Trends in Executive Education from the Baltic Management Development Association

Peter Lorange

Professor Peter Lorange

One of the most pleasant events on my recent trip to Lithuania was catching up with Dr. Peter Lorange, who I last met in Toronto over twenty years ago. He has been a pioneer in the field of management and I have admired his writings on strategy for a very long time. He was President of the Swiss business school IMD between 1993 and 2008 and was instrumental in shaping its strategy that led it to become the powerhouse of an institution that it is today. In 2009 he bought Zurich’s Graduate School of Business Administration and renamed it the Lorange Institute of Business. It focuses on executive education, with a program that includes an Executive MBA and a variety of more specialized master’s degrees. Lorange set up the school to address what he sees as the key drawbacks with many current business schools – an inability to innovate fast enough in terms of the content of the programs and courses and in their teaching methods. He argues that they bear some responsibility for the 2008 financial crisis because of their emphasis on linear thinking and their neglect of the role of cycles in business. As the owner of a small Norwegian shipping company for many years, Peter has an excellent perspective on the ups and downs of that business and the importance of cycles and turning points in general.

At the 11th Annual Meeting of the Baltic Management Development Association in Kaunas, Lithuania Peter Lorange spoke on some trends in executive education. He began with a description of the foundations of the modern university based on the reforms made by Wilhelm von Humboldt to the Prussian education systems in 1809. These reforms, which were to have a profound influence on the American education system, resulted in a discipline-driven, axiomatic focus with academic jobs organized into disciplines. The criterion for promotion (and tenure) was axiom-based research and single-author articles published in axiomatic academic journals. Teaching was seen as a burden to be minimized. Lectures were one-way affairs delivered in standardized courses to large cohorts.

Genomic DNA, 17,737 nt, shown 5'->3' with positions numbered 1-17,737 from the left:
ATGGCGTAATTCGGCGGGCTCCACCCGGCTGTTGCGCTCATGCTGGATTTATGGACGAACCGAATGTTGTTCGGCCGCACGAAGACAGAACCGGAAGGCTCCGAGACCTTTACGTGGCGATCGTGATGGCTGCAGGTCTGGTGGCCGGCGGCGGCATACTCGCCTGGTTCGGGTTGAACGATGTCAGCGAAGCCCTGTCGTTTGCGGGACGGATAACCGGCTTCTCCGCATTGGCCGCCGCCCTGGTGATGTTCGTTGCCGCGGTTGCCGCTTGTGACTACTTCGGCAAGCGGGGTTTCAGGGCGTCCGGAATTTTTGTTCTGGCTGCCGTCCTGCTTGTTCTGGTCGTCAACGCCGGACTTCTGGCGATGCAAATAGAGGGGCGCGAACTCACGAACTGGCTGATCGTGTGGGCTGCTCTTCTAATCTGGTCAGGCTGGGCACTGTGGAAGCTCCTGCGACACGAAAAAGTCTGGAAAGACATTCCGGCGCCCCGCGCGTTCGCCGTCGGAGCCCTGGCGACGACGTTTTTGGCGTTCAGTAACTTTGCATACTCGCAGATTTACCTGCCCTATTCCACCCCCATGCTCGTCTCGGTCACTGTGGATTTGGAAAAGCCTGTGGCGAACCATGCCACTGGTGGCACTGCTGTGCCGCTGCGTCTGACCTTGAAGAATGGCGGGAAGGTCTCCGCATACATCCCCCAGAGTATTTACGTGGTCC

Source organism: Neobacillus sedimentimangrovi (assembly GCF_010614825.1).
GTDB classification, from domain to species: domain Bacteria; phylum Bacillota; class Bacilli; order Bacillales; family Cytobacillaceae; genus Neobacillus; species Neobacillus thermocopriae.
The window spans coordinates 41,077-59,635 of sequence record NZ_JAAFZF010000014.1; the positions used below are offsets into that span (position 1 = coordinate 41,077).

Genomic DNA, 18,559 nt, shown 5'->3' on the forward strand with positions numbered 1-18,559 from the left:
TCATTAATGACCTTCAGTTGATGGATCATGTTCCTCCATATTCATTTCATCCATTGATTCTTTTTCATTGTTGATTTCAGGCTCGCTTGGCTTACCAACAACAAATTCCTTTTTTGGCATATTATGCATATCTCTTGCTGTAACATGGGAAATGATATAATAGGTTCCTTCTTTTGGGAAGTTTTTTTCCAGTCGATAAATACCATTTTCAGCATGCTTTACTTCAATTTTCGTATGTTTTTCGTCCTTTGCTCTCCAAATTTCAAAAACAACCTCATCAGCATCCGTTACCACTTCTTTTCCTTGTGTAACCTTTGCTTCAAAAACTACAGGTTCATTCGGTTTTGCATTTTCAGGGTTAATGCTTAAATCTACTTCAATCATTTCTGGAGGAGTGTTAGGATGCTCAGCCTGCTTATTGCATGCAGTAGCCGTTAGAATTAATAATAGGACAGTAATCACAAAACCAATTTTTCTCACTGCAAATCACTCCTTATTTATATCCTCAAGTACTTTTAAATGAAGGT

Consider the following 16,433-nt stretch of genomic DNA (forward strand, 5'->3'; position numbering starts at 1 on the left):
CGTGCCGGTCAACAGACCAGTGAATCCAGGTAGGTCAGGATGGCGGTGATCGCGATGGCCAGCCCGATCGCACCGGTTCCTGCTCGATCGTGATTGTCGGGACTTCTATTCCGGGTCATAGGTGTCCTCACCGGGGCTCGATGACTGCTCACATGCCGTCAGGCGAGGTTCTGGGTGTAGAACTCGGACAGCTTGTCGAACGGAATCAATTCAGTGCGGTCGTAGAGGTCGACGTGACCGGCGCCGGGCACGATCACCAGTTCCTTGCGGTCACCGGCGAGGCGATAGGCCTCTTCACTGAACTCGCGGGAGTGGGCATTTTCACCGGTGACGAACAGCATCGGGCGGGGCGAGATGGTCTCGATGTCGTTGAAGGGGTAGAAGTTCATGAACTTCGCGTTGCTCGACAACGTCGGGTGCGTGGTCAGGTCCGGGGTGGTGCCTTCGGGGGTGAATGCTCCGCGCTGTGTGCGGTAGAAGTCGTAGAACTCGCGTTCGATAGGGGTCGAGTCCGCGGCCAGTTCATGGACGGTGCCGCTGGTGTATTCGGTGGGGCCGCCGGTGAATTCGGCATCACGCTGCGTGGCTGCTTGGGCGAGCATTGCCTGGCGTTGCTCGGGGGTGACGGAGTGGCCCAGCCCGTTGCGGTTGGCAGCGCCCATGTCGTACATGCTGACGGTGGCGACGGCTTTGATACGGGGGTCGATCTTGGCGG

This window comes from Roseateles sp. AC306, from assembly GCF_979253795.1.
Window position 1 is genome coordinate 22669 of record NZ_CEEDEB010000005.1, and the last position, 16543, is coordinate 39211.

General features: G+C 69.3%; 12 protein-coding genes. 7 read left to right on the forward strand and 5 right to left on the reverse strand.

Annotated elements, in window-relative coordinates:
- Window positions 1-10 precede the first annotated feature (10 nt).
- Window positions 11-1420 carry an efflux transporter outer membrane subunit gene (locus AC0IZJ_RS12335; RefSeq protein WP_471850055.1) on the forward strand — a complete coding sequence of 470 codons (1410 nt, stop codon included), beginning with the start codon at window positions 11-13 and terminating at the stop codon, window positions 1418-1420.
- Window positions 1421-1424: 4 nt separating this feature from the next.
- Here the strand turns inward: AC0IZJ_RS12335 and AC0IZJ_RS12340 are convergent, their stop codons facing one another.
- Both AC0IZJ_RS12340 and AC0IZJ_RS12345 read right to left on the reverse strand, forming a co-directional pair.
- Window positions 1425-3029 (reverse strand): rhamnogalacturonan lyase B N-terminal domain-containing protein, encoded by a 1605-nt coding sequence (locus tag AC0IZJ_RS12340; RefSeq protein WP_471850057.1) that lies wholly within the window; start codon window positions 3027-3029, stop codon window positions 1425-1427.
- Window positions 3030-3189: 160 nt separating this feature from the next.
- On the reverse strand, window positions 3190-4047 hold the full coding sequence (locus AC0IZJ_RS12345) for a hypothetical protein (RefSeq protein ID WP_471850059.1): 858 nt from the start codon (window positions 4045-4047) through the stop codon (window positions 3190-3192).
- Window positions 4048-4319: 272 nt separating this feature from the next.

Many, perhaps all, of the American business schools developed in this academic tradition but in Europe there was, also beginning in Germany, a different kind of institution, based on the applied sciences and the arts. These “fachhochschule” emerged from engineering and were based on a much closer association between education and working. In Lorange’s view it is this latter tradition, coupled with digital technology, that is informing the changes in executive education. These changes are based on research from fast-moving consumer goods, the fact that no one can just listen for more than 20 minutes and that the learning context is critical. Lorange cited Piaget’s contention that effective learning requires a situation with ample light, sufficient height under the roof and a context of beauty! In the new format axiomatic material is delivered using distance learning methods, while class time is devoted to activities and interactions that cannot be delivered in any other way.

Professor Lorange identified seven features of this new approach to executive education:

  1. A more integrated teaching approach, in contrast with the current siloed, functional method.
  2. Learning in parallel with doing, with the participants keeping their current full-time jobs; more focus on practical knowledge – how to do it.
  3. Corporate customers will be more thinly-staffed than ever before. They can afford to have their people absent only for short periods of time; where possible intact teams will participate.
  4. More joint research and research combined with teaching; projects working with both students and corporations. Modular, shorter courses with a more flexible curriculum structure.
  5. Less focus on academic departments and more emphasis on career paths for professors that oscillate or pulse between the academy and practice.
  6. A more collaborative approach within academic institutions, with an emphasis on “we, we, we” rather than the current “me, me, me” approach with individual academics teaching “my course”.
  7. Team approach to teaching integrated offerings that may bring in practitioners and visiting professors to create a network of competencies.

Although he didn’t discuss the challenge, it clearly going to be very difficult for conventional business schools to change to models like this one. One of the few successful changes that comes to mind is that of Babson College, which went through years of struggle to come up with its own unique program and its emphasis on entrepreneurship, which is consistently rated highly in the annual rankings of the business schools. The majority of these institutions, however, are held fast in a competency trap where, short of a major crisis and inspired leadership, they will be unable to forsake the methods and assumptions that have made them so successful. In such circumstances the new approaches are best started from scratch along the lines that Peter Lorange is suggesting and doing.


This entry was posted in Change, General and tagged , , , , , , , , , , , , , , , . Bookmark the permalink.

One Response to Trends in Executive Education from the Baltic Management Development Association